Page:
Wider sanc­tions com­ing for min­ing com­pa­nies

CityPress - - Business - SU­SAN COM­RIE su­san.com­rie@city­press.co.za

Govern­ment’s headache as­so­ci­ated with un­trans­formed min­ing com­pa­nies could be a thing of the past, ac­cord­ing to the depart­ment of min­eral re­sources’ deputy di­rec­tor-gen­eral, Mosa Mabuza.

Mabuza, who was speak­ing on the side­lines of the IHS En­ergy SA Coal Ex­ports Con­fer­ence in Cape Town this week, said the amended Min­eral and Pe­tro­leum Re­sources De­vel­op­ment Act would give his depart­ment tougher tools to deal with “grossly non­com­pli­ant” min­ers in terms of BEE tar­gets.

The amended act, which is likely to be fi­nalised dur­ing the course of this year, al­lows the depart­ment to im­pose fines up to 10% of a com­pany’s turnover to pun­ish the most er­rant min­ing houses.

“I don’t think our in­ten­tion is to in­tro­duce a big­ger stick, but for the in­dus­try to think twice be­fore they pro­ceed with grossly non­com­pli­ant [prac­tices],” said Mabuza.

“Some of the time, we were told by some of the com­pa­nies that, ac­tu­ally, it’s cheaper to pay the [R500 000] fine than to be com­pli­ant – and when you think about it, they were not wrong. And so we think it is a Panado for that kind of headache.”

Ac­cord­ing to the depart­ment, 90% of weighted min­ing com­pa­nies – a mea­sure that gives more weight to big­ger com­pa­nies – meet the 26% em­pow­er­ment tar­get fig­ure.

But in deal­ing with the re­main­der, Mabuza said the depart­ment needed a more nu­anced range of sanc­tions. “Be­fore, we were mov­ing from R500 000 to tak­ing your li­cence away, and we think it was too much of a quan­tum leap from the fine to a sec­tion 47 [the re­vo­ca­tion of a li­cence],” he said.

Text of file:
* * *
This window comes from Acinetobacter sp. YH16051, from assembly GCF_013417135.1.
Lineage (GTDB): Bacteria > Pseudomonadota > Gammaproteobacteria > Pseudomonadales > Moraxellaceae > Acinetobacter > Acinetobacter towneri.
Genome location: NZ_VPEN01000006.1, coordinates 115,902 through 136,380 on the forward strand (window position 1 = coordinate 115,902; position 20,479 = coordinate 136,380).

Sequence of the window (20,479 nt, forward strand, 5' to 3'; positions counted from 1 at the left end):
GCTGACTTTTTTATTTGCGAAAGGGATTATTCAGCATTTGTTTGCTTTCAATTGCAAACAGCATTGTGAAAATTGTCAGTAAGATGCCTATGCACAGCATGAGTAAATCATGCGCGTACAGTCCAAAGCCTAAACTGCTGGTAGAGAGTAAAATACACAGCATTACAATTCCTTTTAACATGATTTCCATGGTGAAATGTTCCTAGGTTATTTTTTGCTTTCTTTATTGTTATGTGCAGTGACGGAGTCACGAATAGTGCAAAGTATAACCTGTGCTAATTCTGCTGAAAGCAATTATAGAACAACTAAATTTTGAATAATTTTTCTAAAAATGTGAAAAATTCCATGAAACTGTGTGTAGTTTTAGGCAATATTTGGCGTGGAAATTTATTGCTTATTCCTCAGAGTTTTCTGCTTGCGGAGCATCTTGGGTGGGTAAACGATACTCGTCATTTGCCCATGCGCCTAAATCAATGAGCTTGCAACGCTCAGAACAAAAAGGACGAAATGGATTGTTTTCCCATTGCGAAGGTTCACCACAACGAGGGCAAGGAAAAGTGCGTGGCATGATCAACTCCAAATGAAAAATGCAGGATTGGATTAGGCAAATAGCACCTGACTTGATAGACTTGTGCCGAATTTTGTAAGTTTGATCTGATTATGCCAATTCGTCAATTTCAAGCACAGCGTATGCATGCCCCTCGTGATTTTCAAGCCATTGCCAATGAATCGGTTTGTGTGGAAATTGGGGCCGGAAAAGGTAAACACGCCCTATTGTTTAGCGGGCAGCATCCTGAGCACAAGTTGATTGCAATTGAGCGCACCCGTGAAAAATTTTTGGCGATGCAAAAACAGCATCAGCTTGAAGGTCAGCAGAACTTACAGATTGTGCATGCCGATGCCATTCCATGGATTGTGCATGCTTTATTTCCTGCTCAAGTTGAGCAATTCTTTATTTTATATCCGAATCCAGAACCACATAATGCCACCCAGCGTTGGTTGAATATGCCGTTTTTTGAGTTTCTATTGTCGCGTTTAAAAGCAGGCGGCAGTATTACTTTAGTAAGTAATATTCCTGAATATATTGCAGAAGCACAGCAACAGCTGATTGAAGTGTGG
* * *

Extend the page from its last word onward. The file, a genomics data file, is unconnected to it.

“We’re just nor­mal­is­ing the grad­ing scale. We are not say­ing, ‘you are non­com­pli­ant, so we are go­ing to hit you with a 10% fine’ – there are mech­a­nisms that in­crease all the way to 10%. For you to be fined 10%, you’ve got to be grossly neg­li­gent and not wor­thy of the min­ing right we have given you.”

How­ever, one of the most con­tentious is­sues MIN­I­MUM BEE RE­QUIRE­MENT FOR MIN­ING COM­PA­NIES of the amended act is the prin­ci­ple of “once em­pow­ered, al­ways em­pow­ered” and whether com­pa­nies that pre­vi­ously con­cluded ac­cept­able BEE deals but are now less than 26% black-owned should be pe­nalised.

Roger Bax­ter, CEO of the Cham­ber of Mines, said: “The 26% that was agreed to in the Min­ing Char­ter in 2002 was agreed on the ba­sis of cre­at­ing a crit­i­cal mass of BEE that would be­come self-per­pet­u­at­ing – it would feed off it­self.

“The fact that you may have some black en­trepreneurs who saw that the share price was right, sold out and went into hos­pi­tal­ity or retail or bank­ing, shouldn’t make the ex­ist­ing min­ing com­pa­nies vic­tims of the min­ing in­dus­try pro­mot­ing the suc­cess of black en­trepreneurs,” he said.

“If the com­pany has done noth­ing on trans­for­ma­tion, then that’s one thing. But if the com­pany achieved 26% and then the BEE share­holder sold out, that com­pany acted in good faith, and that com­pany should not be pe­nalised for do­ing so.”

Last year, the depart­ment and the Cham­ber of Mines ap­proached the courts to ask for a declara­tory or­der on this ques­tion. The case is ex­pected to be heard this year.

Un­til then, how­ever, sev­eral coal an­a­lysts have said the pol­icy un­cer­tainty around BEE has been hurt­ing in­vest­ment in min­ing.

Con­tribut­ing to this un­cer­tainty is the fact that while the act re­quires 26% own­er­ship, power util­ity Eskom has made it clear it will only en­gage in con­tracts with com­pa­nies that are more than 50% black-owned.

Depart­ment spokesper­son Martin Mad­lala as­sured del­e­gates at the con­fer­ence that Min­eral Re­sources Min­is­ter Ngoako Ra­matl­hodi was fo­cused on get­ting the act fi­nalised as soon as pos­si­ble so that the in­dus­try could have clar­ity on the is­sue and plan its in­vest­ments ac­cord­ingly.

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